Answer to Question #24234 in Physical Chemistry for naeim vhora

Question #24234
why SF6 and NF3 cannot be hydrolysed?
Expert's answer
The average chemist does not make enough use of the ideas of Fukui (Nobel prize 1981: Check) who stated that it is the frontier orbitals that determine reactivity of two chemical species A and B. In particular the highest occupied molecular orbital (H*OMO star added to avoid censorship by you) on A must match the lowest unoccupied molecular orbital (LUMO) of B in terms of symmetry and energy for the reaction between A and B to have a low activation energy.Thus the reaction of SF6 with H2O is almost certainly highly allowed thermodynamically but the H*OMO and LUMO interactions are prevented. SF4 instantly reacts with H2O (to give HF and SO2). The H*OMO on H2O is the 2p (2sp3?) lone pair on O; the LUMO on SF6 is the empty 3d AO. Consider the space-filling model top right. Can you see that the lone pair on O in an H2O/SF6 collision is prevented from overlapping with the 3d orbitals on S by the lone pairs of the surrounding F atoms: They literally repel the water molecules and hence there is no reaction of SF6 with H2O (or HCl, or KOH at 500 °C!).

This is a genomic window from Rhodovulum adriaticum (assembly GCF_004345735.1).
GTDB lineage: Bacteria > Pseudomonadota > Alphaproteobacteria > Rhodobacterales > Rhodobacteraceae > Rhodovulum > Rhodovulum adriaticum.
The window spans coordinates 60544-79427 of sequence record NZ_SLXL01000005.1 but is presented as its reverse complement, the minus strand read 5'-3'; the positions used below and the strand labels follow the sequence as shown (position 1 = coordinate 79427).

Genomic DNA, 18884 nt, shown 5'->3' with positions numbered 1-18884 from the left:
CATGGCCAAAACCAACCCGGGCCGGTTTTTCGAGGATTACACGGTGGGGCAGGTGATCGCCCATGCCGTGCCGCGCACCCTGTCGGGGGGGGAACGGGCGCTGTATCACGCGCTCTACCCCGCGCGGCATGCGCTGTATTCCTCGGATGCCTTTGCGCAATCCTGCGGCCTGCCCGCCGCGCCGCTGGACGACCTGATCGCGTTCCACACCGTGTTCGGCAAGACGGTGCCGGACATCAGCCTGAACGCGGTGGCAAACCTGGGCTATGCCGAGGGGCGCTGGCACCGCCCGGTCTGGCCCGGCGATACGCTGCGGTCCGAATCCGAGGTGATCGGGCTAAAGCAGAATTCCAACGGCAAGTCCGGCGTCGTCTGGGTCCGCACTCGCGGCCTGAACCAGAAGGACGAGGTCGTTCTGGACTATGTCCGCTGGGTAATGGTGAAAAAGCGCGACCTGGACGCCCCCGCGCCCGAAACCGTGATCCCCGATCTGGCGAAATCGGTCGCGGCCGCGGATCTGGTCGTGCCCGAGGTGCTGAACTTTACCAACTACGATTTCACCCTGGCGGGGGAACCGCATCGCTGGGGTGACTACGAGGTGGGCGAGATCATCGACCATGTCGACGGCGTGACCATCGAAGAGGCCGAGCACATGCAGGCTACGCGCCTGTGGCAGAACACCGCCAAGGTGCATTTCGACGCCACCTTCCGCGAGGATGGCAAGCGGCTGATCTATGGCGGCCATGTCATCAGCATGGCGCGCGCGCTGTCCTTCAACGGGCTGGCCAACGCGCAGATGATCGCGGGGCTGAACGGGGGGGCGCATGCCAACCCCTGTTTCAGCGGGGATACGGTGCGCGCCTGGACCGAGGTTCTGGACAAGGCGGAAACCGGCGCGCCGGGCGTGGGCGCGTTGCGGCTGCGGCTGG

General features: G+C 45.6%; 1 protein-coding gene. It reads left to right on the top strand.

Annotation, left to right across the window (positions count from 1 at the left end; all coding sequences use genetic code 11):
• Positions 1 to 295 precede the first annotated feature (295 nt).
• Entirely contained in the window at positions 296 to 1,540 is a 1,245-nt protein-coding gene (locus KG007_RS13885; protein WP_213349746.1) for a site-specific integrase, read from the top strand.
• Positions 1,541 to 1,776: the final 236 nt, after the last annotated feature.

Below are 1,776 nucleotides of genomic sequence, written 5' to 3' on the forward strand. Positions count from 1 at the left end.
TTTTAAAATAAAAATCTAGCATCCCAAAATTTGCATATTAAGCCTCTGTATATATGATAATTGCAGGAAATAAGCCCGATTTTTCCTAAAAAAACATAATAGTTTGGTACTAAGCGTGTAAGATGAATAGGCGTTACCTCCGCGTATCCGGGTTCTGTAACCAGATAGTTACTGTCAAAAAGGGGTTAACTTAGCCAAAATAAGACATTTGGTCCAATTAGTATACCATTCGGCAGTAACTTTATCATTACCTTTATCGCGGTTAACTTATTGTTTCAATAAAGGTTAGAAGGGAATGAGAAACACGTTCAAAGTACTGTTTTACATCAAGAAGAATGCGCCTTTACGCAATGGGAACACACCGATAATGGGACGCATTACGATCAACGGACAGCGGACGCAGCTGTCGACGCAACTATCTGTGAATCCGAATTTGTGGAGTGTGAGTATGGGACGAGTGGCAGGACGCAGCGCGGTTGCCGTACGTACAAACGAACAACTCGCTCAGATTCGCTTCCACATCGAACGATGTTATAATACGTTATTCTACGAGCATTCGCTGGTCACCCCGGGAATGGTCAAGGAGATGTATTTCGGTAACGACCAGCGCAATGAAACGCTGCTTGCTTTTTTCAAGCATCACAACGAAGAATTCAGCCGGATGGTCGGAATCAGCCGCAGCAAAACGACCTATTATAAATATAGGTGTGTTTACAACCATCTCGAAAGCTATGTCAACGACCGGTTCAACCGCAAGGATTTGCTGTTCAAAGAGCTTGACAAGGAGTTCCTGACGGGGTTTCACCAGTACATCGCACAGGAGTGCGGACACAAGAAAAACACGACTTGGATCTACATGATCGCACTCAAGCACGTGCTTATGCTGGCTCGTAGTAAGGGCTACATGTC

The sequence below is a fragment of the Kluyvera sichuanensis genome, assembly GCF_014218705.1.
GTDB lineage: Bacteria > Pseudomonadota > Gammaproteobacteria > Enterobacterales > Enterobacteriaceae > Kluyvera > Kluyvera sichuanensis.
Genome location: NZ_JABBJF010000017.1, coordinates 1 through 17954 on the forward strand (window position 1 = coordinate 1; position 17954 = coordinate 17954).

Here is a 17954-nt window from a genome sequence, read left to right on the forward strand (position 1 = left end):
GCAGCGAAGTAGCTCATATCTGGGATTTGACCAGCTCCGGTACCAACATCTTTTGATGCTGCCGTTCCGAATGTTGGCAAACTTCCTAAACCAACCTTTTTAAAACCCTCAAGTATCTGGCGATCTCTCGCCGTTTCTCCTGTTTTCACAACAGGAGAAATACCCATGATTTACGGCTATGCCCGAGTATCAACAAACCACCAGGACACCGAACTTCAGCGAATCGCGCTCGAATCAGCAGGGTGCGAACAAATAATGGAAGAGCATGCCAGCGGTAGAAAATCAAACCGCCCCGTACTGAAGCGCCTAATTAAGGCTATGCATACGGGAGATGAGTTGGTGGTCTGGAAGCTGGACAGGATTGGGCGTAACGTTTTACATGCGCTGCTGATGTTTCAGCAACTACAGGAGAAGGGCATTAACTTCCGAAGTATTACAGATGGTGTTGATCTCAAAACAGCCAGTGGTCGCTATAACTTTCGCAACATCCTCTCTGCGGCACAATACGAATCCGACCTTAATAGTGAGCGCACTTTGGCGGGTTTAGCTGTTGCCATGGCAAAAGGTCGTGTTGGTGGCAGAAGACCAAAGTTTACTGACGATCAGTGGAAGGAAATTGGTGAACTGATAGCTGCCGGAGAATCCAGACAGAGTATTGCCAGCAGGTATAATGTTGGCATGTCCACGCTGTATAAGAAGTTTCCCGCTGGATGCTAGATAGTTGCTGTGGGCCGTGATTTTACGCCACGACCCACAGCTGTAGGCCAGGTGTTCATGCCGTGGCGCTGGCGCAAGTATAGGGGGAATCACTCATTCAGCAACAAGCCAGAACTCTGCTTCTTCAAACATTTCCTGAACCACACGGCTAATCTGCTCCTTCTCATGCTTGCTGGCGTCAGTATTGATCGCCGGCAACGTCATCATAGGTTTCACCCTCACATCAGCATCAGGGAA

With the larger Te atom there is presumably sufficient space between the F atoms to allow the H*OMO-LUMO overlap resulting in immediate HF formation and protective wall of F atoms is breached.The same explanation is for NF3 to.

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